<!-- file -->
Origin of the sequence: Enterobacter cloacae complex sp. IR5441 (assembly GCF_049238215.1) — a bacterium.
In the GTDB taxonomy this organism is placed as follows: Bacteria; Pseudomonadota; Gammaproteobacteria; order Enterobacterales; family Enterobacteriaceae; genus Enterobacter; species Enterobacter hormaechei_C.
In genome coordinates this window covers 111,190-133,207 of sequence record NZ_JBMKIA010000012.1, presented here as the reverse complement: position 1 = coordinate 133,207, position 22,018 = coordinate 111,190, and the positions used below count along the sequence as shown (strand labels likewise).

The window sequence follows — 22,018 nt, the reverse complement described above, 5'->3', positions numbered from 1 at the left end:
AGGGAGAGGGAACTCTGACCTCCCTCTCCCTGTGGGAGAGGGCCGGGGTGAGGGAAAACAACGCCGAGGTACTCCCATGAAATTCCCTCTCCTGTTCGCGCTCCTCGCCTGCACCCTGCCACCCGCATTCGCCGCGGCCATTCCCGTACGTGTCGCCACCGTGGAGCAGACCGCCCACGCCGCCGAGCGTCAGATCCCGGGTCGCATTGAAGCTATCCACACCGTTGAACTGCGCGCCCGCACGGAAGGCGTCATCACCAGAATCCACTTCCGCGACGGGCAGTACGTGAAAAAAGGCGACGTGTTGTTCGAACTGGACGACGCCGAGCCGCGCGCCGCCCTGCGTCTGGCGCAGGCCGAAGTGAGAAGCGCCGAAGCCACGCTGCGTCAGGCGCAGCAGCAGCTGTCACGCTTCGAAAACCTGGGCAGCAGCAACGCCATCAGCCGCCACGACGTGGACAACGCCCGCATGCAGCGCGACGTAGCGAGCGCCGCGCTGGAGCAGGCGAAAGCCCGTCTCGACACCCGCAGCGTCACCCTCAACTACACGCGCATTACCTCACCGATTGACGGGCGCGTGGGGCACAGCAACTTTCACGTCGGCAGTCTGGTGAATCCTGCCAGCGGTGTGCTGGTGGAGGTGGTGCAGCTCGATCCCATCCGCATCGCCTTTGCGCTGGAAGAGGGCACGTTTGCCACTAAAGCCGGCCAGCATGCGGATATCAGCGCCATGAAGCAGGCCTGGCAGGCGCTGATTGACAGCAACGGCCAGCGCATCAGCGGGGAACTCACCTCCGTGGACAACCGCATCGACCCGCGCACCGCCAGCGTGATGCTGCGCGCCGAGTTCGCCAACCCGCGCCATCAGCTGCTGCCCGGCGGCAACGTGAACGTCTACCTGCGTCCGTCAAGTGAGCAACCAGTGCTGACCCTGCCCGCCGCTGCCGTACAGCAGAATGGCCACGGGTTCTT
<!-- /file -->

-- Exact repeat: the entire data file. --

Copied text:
Origin of the sequence: Enterobacter cloacae complex sp. IR5441 (assembly GCF_049238215.1) — a bacterium.
In the GTDB taxonomy this organism is placed as follows: Bacteria; Pseudomonadota; Gammaproteobacteria; order Enterobacterales; family Enterobacteriaceae; genus Enterobacter; species Enterobacter hormaechei_C.
In genome coordinates this window covers 111,190-133,207 of sequence record NZ_JBMKIA010000012.1, presented here as the reverse complement: position 1 = coordinate 133,207, position 22,018 = coordinate 111,190, and the positions used below count along the sequence as shown (strand labels likewise).

The window sequence follows — 22,018 nt, the reverse complement described above, 5'->3', positions numbered from 1 at the left end:
AGGGAGAGGGAACTCTGACCTCCCTCTCCCTGTGGGAGAGGGCCGGGGTGAGGGAAAACAACGCCGAGGTACTCCCATGAAATTCCCTCTCCTGTTCGCGCTCCTCGCCTGCACCCTGCCACCCGCATTCGCCGCGGCCATTCCCGTACGTGTCGCCACCGTGGAGCAGACCGCCCACGCCGCCGAGCGTCAGATCCCGGGTCGCATTGAAGCTATCCACACCGTTGAACTGCGCGCCCGCACGGAAGGCGTCATCACCAGAATCCACTTCCGCGACGGGCAGTACGTGAAAAAAGGCGACGTGTTGTTCGAACTGGACGACGCCGAGCCGCGCGCCGCCCTGCGTCTGGCGCAGGCCGAAGTGAGAAGCGCCGAAGCCACGCTGCGTCAGGCGCAGCAGCAGCTGTCACGCTTCGAAAACCTGGGCAGCAGCAACGCCATCAGCCGCCACGACGTGGACAACGCCCGCATGCAGCGCGACGTAGCGAGCGCCGCGCTGGAGCAGGCGAAAGCCCGTCTCGACACCCGCAGCGTCACCCTCAACTACACGCGCATTACCTCACCGATTGACGGGCGCGTGGGGCACAGCAACTTTCACGTCGGCAGTCTGGTGAATCCTGCCAGCGGTGTGCTGGTGGAGGTGGTGCAGCTCGATCCCATCCGCATCGCCTTTGCGCTGGAAGAGGGCACGTTTGCCACTAAAGCCGGCCAGCATGCGGATATCAGCGCCATGAAGCAGGCCTGGCAGGCGCTGATTGACAGCAACGGCCAGCGCATCAGCGGGGAACTCACCTCCGTGGACAACCGCATCGACCCGCGCACCGCCAGCGTGATGCTGCGCGCCGAGTTCGCCAACCCGCGCCATCAGCTGCTGCCCGGCGGCAACGTGAACGTCTACCTGCGTCCGTCAAGTGAGCAACCAGTGCTGACCCTGCCCGCCGCTGCCGTACAGCAGAATGGCCACGGGTTCTT